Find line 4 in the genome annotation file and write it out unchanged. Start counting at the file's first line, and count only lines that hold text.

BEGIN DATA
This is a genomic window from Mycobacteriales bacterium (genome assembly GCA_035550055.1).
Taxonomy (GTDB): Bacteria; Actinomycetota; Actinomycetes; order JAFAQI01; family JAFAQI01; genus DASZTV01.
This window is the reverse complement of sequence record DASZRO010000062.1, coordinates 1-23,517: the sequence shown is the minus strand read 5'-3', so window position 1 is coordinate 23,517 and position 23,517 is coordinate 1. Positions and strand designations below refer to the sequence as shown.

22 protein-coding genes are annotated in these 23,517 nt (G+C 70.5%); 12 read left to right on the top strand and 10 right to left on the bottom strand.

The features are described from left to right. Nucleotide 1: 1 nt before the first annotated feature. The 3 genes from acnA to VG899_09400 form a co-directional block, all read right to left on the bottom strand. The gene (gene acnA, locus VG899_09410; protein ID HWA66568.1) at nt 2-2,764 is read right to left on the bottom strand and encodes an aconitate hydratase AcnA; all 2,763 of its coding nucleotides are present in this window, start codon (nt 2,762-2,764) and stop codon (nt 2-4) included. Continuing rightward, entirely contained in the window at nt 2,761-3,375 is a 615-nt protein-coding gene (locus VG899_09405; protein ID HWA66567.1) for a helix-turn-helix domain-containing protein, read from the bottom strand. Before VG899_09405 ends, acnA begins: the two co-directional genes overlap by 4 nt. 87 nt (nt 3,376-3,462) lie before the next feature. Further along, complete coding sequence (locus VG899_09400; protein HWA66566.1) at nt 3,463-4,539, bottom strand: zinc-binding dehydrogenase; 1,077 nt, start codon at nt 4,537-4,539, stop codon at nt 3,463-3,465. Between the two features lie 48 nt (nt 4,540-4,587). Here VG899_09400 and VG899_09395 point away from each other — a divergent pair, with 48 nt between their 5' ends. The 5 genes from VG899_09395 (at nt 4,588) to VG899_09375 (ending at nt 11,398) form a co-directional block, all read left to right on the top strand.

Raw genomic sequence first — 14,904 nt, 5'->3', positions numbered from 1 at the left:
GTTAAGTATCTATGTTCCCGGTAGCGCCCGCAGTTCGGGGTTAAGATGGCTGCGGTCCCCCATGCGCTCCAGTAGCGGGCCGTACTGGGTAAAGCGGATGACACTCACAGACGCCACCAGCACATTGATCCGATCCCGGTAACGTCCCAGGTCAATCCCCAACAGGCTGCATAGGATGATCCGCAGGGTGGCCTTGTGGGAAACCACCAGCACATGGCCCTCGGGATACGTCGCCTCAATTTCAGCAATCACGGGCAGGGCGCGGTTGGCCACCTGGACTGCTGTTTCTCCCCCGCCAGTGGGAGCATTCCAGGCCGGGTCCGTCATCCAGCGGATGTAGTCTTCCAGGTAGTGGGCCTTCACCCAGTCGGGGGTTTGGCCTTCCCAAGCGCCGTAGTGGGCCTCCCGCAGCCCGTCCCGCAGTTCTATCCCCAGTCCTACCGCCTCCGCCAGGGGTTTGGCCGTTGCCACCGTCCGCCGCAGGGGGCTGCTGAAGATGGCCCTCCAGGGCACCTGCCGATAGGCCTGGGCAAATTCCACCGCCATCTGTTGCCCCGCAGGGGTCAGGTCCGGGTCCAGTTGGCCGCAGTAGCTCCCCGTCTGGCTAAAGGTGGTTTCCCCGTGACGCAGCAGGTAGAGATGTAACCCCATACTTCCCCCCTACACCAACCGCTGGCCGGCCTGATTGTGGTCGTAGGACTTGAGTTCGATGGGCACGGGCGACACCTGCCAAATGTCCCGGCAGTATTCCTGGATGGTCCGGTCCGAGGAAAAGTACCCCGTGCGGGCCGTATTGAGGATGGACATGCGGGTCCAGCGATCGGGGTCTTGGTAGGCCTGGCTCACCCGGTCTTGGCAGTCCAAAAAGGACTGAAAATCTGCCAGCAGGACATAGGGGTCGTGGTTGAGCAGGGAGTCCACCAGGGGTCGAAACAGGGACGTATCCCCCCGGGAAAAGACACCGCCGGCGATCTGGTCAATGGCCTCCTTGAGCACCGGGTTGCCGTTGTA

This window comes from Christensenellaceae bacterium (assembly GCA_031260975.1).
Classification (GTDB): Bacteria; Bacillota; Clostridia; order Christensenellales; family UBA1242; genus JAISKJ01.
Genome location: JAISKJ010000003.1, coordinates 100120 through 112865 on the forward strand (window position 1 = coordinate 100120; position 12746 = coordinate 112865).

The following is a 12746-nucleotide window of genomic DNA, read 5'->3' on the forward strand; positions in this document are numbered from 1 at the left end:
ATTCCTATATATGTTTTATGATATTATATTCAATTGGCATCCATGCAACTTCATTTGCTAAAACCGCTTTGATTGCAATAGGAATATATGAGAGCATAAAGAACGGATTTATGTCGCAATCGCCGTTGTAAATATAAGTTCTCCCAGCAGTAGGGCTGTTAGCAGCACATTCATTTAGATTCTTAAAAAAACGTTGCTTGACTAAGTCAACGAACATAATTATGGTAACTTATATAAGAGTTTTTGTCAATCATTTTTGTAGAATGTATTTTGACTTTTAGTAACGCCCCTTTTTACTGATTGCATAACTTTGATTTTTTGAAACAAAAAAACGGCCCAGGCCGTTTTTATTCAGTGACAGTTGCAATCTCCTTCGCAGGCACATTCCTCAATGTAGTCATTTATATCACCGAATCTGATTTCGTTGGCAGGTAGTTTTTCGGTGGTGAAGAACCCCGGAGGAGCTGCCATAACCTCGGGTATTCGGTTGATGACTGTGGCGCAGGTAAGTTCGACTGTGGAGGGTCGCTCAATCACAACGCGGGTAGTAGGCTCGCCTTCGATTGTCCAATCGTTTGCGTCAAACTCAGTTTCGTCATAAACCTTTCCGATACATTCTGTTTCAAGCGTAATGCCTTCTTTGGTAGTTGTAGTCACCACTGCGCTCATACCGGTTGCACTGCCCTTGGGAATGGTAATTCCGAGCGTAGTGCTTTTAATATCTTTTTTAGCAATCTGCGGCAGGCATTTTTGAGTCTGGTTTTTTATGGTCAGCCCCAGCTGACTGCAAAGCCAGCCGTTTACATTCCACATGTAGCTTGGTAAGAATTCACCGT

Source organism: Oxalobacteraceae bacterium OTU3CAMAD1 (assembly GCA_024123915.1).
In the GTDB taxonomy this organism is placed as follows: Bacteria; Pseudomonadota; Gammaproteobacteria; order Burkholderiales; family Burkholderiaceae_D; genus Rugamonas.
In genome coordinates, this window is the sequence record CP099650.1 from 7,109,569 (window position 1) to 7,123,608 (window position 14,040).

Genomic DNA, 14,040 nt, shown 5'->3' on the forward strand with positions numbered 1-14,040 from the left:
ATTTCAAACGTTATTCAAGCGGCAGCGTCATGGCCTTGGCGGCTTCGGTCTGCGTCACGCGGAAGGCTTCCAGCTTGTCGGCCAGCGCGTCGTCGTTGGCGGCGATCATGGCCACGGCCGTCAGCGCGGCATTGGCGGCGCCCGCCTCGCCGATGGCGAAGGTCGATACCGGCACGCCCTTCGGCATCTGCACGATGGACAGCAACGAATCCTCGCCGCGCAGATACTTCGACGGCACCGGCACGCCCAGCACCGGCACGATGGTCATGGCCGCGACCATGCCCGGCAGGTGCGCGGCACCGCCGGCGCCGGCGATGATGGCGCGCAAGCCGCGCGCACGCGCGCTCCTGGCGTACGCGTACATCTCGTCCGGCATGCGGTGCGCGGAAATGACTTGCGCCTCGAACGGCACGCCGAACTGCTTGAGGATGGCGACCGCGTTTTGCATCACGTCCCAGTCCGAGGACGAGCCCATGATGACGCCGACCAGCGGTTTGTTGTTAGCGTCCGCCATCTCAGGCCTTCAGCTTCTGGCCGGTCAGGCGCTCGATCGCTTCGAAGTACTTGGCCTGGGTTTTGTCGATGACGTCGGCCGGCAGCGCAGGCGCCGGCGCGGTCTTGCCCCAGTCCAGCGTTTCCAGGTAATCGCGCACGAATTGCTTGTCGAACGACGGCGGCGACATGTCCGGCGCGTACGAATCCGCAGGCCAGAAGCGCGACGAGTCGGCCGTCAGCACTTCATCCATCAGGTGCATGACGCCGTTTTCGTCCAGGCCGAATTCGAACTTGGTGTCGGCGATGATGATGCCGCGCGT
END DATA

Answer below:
22 protein-coding genes are annotated in these 23,517 nt (G+C 70.5%); 12 read left to right on the top strand and 10 right to left on the bottom strand.